I have been reading Common Wealth, economist Jeffrey Sach’s take on how to make the world a better place. This morning, I came across his chapter on the economic proposition justifying social welfare – how increased taxation with a corresponding increase in social services can be fiscally responsible and yield quantifiable social benefits. While his argument was quite one-sided – after all, it’s his book – it got me thinking how we can use a bit of mathematics to make better decisions. Sachs was asking this sort of question:
If you were in government and thought that you had too much money, would you cut taxes or increase social welfare?
But I was thinking about my everyday decisions.
In the next few months, I have a number of flights scheduled though not yet booked. For example, I am due to fly from Sydney to Brisbane sometime after 7pm on the evening of 28 January. That route is mainly serviced by Qantas and Virgin Blue at that time. So how does one decide which flight to take?
With only a few months to go, we figured it was about time to check out the child development options around here. Montessori is well known though the implementations can be inconsistent and there isn’t one really close by. So we checked out a local place that is supposedly part of an international conglomerate with 600 or so centres.
I was a little disappointed. Turns out they’re charging ¥240 ($42) per 45 minute class… and you still have to be there. The walls are pretty colours and the leaders are very animated, though the children didn’t seem at all engaged. And I can’t quite call the staff ‘teachers’ since they’re mostly just English majors who did a 2-month in-house course.
Yet what are the options?
The sales guy suggested that Shanghainese parents don’t know how to play with their kids so they bring them there instead. Ouch!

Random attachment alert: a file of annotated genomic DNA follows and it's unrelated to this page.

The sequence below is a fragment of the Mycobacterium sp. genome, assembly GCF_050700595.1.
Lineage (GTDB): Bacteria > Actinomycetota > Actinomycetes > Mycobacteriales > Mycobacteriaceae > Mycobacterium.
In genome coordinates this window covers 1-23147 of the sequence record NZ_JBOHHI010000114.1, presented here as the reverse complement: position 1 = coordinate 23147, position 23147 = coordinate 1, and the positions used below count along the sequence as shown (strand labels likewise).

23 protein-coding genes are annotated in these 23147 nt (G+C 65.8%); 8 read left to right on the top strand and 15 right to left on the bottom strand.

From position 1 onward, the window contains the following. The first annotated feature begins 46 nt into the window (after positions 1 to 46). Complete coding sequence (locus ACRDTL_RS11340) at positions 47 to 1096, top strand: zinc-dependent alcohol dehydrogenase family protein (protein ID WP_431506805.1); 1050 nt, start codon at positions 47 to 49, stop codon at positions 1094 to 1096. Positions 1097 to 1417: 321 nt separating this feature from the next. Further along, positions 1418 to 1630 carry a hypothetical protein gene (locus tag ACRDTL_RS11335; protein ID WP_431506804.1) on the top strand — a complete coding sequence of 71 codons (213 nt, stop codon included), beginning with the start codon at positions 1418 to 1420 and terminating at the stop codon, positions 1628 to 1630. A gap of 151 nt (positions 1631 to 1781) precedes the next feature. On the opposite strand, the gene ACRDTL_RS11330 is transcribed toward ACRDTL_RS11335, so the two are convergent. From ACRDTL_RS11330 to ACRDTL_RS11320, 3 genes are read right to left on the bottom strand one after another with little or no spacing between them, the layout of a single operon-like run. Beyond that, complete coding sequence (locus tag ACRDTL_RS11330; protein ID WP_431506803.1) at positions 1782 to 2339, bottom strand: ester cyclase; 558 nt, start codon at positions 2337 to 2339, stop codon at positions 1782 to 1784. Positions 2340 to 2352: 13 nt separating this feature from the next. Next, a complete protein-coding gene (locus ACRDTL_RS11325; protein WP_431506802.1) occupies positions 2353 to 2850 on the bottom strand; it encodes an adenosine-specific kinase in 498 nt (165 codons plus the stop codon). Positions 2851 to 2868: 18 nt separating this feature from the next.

Maybe I had an enlightened childhood but it just looked like the kids were on the set of a second-rate version of the television show, Play School.
Maybe we’ll be looking elsewhere for a place that has a stronger pedagogical foundation than “let the kids play and they’ll learn something”.
Training courses can be expensive. They can cost a lot more to attend than buying a book on the same subject. Earlier today, was asked, “What is the difference?”
And it’s a good question to ask. A book costs a lot less than a training course – and is far more convenient to read – so if you could get the same thing from a book, it would be a much more convenient way to learn. So why do we teach our children in schools and our corporations through training courses when we could just give them books to read? Anyway, I gave an answer like this:
When I was younger, I read books about martial arts. I looked at the pictures and ran through in my mind the exercises and explanations. And it looked really cool! It got me excited and interested so I kept reading.
One day, my parents allowed me to start martial arts training. It was the same – and yet totally different. While I already knew in theory much of what we were learning, training in a class with other people like me meant that I learnt much more than ever before. I realized that I didn’t really know as much as I thought that I did. And I had the experience of really learning. If I had kept reading books, I could become very knowledgeable, but I could never have become a Master.
If you want to learn about a topic, reading books is great. If you want to develop some serious skill, you will want to find the right context for your to explore, experience and expand yourself in ways that you might have never realized possible.
If you want to develop real skill, you’ll want to find the best training opportunities around.
Only you know if it’s the right time. But that you’re asking about this suggests that some part of you believes that you would benefit from some training. If so, we look forward to having you join us.